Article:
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Why are there so many rematches for Wrestlemania Backlash?

We look into the history of Backlash and why there’s often ‘Mania rematches dominating the show.

Wrestling: WWE-Wrestlemania Joe Camporeale-USA TODAY Sports

WWE’s Wrestlemania Backlash pay-per-view is set for Sunday and a large portion of the small card looks oddly familiar.

Charlotte Flair vs. Ronda Rousey, Cody Rhodes vs. Seth Rollins, AJ Styles vs. Edge, and Bobby Lashley vs. Omos are among the bouts that are straight up rematches from Wrestlemania 38 just one month ago. While a few of these bouts could potentially top the original in Providence, RI, on Sunday, some fans have wondered aloud why are there so many rematches at the April PPV?

The answer to to that question is, well, that’s more or less always been the point of Backlash. The name itself “Backlash” implies the direct fallout from the biggest show of the year. The company has leaned the concept so much that it started to officially call it “Wrestlemania Backlash” last year.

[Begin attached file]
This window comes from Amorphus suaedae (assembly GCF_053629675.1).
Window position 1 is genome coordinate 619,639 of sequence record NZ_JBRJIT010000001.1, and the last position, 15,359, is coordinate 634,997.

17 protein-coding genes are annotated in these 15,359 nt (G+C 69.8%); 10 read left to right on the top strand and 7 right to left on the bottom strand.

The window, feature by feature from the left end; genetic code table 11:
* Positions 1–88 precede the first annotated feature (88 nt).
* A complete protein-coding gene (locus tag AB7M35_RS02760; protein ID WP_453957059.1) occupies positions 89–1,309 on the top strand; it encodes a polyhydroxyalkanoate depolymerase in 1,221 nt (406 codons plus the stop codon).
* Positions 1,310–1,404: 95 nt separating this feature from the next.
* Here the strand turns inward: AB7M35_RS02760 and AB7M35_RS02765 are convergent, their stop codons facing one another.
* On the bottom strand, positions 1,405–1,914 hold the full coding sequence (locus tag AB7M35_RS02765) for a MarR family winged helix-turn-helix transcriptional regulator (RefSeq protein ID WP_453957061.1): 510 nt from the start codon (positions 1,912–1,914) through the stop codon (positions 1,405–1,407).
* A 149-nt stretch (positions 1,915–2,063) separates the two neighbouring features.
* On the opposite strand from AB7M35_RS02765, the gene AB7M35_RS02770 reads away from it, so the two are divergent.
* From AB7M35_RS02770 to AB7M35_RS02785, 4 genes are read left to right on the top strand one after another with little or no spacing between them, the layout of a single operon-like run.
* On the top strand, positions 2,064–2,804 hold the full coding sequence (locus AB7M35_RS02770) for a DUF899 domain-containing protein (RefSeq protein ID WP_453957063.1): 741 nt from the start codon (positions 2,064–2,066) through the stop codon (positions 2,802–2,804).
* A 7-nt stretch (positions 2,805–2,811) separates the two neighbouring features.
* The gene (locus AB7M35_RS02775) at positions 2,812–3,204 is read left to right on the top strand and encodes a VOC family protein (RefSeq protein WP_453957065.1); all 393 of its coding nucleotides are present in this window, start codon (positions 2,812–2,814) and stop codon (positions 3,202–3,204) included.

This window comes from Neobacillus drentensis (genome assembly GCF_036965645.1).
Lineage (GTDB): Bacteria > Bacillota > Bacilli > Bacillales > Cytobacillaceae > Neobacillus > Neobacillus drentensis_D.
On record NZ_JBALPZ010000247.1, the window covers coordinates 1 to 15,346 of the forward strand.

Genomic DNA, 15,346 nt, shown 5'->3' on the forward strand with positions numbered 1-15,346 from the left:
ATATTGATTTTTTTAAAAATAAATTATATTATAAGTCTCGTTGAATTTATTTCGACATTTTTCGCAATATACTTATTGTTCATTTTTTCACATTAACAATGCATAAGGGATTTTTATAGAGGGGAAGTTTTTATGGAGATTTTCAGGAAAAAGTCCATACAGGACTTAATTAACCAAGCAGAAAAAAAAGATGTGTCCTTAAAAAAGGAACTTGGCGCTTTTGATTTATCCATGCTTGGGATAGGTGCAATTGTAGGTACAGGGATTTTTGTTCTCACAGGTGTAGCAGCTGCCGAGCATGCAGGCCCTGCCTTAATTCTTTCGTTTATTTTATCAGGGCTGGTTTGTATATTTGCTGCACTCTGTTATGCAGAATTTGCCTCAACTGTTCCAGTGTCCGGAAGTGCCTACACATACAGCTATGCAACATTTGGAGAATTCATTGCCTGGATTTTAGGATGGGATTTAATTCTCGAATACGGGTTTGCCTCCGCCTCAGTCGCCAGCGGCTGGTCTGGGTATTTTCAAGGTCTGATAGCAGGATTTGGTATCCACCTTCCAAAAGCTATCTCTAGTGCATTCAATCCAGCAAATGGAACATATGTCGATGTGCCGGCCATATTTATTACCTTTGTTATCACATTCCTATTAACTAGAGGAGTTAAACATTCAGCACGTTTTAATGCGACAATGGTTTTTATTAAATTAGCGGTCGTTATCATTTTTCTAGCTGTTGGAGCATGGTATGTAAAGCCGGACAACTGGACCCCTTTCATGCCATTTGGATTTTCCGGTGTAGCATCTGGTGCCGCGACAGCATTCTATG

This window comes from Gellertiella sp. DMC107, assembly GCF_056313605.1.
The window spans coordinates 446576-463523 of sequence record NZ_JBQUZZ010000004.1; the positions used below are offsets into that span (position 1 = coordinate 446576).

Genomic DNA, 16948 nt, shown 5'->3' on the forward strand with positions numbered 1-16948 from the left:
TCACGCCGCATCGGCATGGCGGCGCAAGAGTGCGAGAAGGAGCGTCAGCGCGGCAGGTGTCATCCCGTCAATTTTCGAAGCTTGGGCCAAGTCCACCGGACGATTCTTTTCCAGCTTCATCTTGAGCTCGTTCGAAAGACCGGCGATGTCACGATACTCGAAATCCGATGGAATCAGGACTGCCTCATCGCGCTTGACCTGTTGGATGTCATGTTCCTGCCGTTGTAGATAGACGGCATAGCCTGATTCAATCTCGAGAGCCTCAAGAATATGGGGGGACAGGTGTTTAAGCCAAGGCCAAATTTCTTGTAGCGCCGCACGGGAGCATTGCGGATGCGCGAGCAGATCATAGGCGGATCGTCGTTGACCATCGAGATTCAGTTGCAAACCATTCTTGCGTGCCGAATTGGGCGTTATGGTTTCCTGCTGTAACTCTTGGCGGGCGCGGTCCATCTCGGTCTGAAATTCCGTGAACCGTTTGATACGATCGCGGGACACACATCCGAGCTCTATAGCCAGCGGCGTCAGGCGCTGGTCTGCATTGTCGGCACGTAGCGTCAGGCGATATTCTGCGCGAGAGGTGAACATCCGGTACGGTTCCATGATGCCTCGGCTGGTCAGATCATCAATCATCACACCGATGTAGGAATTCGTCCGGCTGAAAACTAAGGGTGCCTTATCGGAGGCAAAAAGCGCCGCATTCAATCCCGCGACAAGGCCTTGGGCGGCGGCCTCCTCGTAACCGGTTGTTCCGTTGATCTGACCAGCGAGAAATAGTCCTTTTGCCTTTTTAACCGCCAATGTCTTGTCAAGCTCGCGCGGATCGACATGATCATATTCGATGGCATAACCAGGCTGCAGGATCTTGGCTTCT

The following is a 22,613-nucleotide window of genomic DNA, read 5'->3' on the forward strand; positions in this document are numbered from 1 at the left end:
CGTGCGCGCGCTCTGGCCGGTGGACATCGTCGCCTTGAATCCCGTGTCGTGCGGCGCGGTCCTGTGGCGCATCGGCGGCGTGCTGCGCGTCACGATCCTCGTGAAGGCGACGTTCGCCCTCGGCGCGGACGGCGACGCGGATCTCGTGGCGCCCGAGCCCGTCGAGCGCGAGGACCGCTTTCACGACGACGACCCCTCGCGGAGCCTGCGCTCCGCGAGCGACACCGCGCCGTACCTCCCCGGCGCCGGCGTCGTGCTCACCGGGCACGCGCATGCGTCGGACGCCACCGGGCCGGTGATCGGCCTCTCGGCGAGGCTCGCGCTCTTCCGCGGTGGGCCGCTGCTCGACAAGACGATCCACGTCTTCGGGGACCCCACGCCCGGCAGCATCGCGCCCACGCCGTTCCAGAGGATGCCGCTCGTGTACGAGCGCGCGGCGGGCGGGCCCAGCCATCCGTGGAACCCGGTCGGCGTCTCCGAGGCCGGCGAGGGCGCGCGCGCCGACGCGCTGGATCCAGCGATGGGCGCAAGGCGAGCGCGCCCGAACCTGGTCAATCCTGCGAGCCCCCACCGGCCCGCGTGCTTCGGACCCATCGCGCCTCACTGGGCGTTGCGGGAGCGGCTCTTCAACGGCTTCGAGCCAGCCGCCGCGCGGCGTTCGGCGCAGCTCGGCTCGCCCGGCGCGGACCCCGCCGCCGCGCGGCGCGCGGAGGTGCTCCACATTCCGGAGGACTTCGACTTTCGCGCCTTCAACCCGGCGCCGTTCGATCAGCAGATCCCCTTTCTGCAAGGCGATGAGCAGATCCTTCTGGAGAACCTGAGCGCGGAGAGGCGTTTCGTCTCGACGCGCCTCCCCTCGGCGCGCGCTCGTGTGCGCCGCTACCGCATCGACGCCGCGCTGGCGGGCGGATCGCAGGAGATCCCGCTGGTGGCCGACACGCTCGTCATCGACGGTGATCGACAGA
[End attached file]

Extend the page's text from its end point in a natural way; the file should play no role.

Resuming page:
Introduced as the post-Wrestlemania PPV in 1999, Backlash have often featured either rematches or variations of the matches you just saw at ‘Mania as some of these major feuds continue into the spring. With these performers getting an opportunity to fine tune and perfect their matches on the house show circuit following Wrestlemania, sometimes the Backlash encounter ends up being far superior to the one at the big show.

Examples of this begins with the first Backlash PPV in 1999 as Stone Cold Steve Austin faced The Rock in a rematch from their main event encounter at Wrestlemania 15 the month prior. They were able to build more upon the ‘Mania bout and delivered arguably a better match. A year later, the WWE decided to keep it simple and do The Rock vs. Triple H in the main event of show, a sharp contrast from the overcomplicated Fatal 4-Way match that featured the two at Wrestlemania 16 beforehand. What resulted was one of the greatest PPV main events of the Attitude Era.

Other examples includes the 2005 show where Batista retained the World Heavyweight Championship against Triple H in a rematch from Wrestlemania 21 and 2009 where after participating in a Wrestlemania 25 triple-threat, John Cena and Edge tore the house down in a Last Man Standing match.

Rematches have been the primary purpose of the show since the beginning. And that can be a good things, as sometimes the second act is better than the first.